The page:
Those who fear high inflation should consider two key economic factors that are commonly ignored: capacity utilization and monetary velocity. Both indicators do not warrant concern at their current levels. Given the concurrent failure of policymakers to stimulate demand and the semi-invalid Phillips Curve, there's not a high likelihood that inflation will hike significantly in the near future.
At the present moment, inflation is held in check by lower than normal capacity utilization, which expresses the percentage of a firm's actual output relative to its hypothetical total output. Total industry capacity utilization is currently just south of 79%, as seen in an excerpt from the St. Louis Fed report below. It dropped as low as 67% in June 2009, the depths of the crisis. Said differently, at that time the US economy was producing only two thirds of what it could have. In contrast, right before the crisis this indicator hovered around 80%.
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Low capacity utilization means there is plenty of room to increase profit margins, because firms can hire workers without raising wages. But at full capacity, more output will lower margins because wages have to rise. At the current level of idle capacity, there's not enough competitive pressure for labor. We should worry about inflation when capacity comes back to about 82%.
Velocity of M2 Money Stock, or the number of times one dollar is used to buy a good or service, was just below 1.6 for Q1 2012, from another St. Louis Fred report. This marks a decline from 2011's dismally low levels. To give you a context, money used to change hands almost 20% faster a decade ago.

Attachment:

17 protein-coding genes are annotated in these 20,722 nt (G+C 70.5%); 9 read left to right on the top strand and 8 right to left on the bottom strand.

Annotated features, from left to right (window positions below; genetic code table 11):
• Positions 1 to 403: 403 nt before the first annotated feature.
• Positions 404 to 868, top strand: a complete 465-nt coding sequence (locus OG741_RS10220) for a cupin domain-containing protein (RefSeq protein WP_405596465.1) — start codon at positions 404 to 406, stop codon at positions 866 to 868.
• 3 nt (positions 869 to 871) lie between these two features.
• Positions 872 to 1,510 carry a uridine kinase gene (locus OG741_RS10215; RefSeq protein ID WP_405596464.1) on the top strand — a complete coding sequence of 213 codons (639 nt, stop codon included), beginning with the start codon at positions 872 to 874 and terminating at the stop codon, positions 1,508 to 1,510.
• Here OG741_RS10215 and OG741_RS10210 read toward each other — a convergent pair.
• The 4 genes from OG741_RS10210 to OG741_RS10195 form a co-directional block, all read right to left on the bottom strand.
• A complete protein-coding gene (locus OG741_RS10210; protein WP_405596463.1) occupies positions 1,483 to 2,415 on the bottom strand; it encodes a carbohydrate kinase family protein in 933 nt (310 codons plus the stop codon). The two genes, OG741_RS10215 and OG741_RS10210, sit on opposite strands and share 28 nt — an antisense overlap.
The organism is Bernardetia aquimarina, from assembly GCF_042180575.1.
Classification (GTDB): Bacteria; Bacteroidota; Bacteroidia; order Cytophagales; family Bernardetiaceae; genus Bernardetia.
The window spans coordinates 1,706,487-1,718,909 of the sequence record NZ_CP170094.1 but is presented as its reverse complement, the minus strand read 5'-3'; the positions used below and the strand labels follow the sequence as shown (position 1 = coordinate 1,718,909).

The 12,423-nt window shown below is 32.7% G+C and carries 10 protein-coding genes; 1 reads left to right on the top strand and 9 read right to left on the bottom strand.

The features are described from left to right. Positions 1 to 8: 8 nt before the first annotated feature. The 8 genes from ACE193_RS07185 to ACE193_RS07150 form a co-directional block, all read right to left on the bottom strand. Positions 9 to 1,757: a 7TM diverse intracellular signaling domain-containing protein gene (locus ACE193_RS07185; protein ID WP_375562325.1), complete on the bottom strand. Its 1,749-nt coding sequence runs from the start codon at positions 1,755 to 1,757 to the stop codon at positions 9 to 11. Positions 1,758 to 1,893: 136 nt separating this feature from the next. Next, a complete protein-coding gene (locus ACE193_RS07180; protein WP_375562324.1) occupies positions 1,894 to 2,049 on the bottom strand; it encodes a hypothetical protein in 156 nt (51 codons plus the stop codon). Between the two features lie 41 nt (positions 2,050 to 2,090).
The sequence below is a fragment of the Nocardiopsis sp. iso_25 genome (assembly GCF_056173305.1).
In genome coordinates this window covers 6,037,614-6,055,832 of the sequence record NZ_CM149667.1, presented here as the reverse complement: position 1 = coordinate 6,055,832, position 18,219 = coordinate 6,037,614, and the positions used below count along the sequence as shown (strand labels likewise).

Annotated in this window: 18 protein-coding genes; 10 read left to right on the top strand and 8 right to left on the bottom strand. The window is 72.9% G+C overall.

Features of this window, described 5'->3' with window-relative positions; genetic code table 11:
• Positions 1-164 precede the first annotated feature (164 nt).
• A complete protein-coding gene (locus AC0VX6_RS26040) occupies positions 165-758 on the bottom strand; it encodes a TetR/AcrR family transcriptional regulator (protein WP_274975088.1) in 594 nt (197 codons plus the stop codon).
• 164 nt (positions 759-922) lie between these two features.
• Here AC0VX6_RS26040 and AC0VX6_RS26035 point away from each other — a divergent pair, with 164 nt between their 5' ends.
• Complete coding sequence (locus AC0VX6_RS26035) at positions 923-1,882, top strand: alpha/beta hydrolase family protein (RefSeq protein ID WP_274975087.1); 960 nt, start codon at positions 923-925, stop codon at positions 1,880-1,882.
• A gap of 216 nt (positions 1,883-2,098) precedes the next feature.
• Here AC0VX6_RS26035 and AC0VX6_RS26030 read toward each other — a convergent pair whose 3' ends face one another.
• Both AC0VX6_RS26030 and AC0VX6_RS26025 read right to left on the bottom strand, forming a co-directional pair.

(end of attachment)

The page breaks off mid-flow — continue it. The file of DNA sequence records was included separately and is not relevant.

According to these indicators, we're unlikely to see inflation for a while. Even if monetary velocity were to accelerate, wages won't rise because of high idle capacity. Moreover, policymakers have been unable to solve the problem of stimulating demand. Operation Twist, the government's attempt to tamper with the credit system, was recently extended. Another thwarted attempt was quantitative easing, which flooded the banks with massive amounts of liquidity but accomplished little else.
Unfortunately, the reason people aren't pouncing is not that interest rates are too high, or that there's not enough liquidity. Lower interest rates won't help; they're already low enough and the money isn't moving. The real reason is too much of the US population remains under/unemployed.
Keep in mind that the government has tried unsuccessfully to create inflation for years, and has failed because it has lost the power to stimulate demand. There aren't that many levers left to pull. We can't push rates any lower. The other two options are lowering taxes or injecting more money into the system through QE. No matter what they say during the campaign, neither the Republican nor the Democratic candidate is going to be able to lower taxes after getting elected. QE3 will be as ineffective as the first two rounds.
Given the lack of a viable stimulus and the partially functional Phillips Curve, I'm not convinced that the US is going to be turning into the next Weimar Germany anytime soon. The bigger concern for US investors should be the Eurozone crisis. The absence of rising inflation bodes well for high-quality, long-duration bonds as a tactical, short term hedge against international volatility.
Disclosure: I have no positions in any stocks mentioned, and no plans to initiate any positions within the next 72 hours.
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